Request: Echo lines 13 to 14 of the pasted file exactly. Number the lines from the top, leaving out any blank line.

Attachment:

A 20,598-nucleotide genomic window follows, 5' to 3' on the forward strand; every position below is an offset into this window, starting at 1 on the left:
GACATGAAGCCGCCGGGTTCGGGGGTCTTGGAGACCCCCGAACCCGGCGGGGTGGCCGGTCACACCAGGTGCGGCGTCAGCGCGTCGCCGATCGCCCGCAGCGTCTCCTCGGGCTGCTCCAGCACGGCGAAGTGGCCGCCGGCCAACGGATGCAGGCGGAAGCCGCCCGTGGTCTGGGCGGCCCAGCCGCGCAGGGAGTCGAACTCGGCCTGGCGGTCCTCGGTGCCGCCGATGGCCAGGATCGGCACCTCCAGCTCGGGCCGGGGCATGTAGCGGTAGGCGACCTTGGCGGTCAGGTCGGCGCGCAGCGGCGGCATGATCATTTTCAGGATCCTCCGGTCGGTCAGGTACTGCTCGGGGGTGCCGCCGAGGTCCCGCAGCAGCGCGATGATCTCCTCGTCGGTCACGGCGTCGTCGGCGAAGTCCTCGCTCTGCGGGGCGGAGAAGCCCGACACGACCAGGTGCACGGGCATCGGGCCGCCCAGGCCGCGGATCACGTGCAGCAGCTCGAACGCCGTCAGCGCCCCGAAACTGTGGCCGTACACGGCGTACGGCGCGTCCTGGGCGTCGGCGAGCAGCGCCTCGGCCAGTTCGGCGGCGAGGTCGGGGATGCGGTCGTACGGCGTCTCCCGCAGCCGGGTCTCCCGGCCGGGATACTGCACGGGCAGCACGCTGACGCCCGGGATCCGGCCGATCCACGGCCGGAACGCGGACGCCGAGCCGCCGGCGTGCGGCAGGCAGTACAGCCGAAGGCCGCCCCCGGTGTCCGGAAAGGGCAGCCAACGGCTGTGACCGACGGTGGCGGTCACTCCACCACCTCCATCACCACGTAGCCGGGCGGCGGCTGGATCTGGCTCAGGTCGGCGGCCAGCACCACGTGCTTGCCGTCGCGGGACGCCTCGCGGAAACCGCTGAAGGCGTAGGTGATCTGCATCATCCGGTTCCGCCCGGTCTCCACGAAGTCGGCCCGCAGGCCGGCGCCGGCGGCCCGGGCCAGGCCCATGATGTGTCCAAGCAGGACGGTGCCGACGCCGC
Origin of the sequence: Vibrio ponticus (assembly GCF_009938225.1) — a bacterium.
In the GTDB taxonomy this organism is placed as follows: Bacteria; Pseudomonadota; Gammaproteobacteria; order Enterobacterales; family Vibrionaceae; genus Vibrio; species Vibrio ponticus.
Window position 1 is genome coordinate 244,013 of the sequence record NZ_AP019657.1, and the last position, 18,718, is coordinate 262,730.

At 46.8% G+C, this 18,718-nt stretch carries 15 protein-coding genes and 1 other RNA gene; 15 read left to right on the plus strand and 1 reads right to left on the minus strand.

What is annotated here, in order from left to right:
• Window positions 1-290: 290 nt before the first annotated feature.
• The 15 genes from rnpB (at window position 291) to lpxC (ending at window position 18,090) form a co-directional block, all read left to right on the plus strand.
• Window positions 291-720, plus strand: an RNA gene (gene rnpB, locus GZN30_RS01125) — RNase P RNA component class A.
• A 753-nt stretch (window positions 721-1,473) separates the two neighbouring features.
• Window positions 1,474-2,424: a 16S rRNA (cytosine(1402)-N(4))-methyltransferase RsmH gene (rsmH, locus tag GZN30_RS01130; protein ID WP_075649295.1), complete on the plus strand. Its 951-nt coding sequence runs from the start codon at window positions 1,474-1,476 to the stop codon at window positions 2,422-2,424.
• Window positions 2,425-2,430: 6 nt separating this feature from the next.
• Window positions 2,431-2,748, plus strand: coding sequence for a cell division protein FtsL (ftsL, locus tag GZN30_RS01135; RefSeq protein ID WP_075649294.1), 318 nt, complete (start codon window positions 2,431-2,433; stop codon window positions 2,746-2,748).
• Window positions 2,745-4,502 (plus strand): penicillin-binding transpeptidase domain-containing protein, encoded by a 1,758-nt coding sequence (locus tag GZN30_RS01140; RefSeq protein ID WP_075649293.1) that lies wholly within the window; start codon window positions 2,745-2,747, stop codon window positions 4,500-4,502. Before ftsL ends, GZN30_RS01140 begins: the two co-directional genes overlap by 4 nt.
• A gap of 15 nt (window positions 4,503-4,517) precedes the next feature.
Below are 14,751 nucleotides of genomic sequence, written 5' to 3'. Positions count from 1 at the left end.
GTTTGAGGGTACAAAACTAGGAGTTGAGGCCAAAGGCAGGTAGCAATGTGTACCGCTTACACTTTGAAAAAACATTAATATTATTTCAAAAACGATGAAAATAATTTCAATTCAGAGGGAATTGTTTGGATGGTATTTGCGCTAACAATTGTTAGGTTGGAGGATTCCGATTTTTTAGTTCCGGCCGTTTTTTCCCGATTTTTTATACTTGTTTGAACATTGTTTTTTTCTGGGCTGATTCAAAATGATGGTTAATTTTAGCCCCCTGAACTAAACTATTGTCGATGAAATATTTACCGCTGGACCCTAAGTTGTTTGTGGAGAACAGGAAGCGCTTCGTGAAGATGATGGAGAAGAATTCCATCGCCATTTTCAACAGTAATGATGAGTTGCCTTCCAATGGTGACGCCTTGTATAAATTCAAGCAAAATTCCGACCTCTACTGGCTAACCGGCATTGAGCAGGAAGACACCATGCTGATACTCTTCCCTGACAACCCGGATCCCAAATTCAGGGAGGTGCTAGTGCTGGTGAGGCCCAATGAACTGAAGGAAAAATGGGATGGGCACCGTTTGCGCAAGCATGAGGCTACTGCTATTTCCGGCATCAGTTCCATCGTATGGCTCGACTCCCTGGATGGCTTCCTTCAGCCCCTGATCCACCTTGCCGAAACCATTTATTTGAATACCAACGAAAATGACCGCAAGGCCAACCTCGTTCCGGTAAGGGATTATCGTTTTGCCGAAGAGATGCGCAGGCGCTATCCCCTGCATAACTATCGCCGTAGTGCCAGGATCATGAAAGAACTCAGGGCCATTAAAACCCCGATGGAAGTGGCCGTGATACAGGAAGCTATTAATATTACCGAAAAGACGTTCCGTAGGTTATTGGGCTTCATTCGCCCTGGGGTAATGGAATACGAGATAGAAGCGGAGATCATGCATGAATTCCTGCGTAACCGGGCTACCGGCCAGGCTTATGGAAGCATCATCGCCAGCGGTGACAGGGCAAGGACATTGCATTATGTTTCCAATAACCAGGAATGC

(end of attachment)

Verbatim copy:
• Window positions 2,425-2,430: 6 nt separating this feature from the next.
• Window positions 2,431-2,748, plus strand: coding sequence for a cell division protein FtsL (ftsL, locus tag GZN30_RS01135; RefSeq protein ID WP_075649294.1), 318 nt, complete (start codon window positions 2,431-2,433; stop codon window positions 2,746-2,748).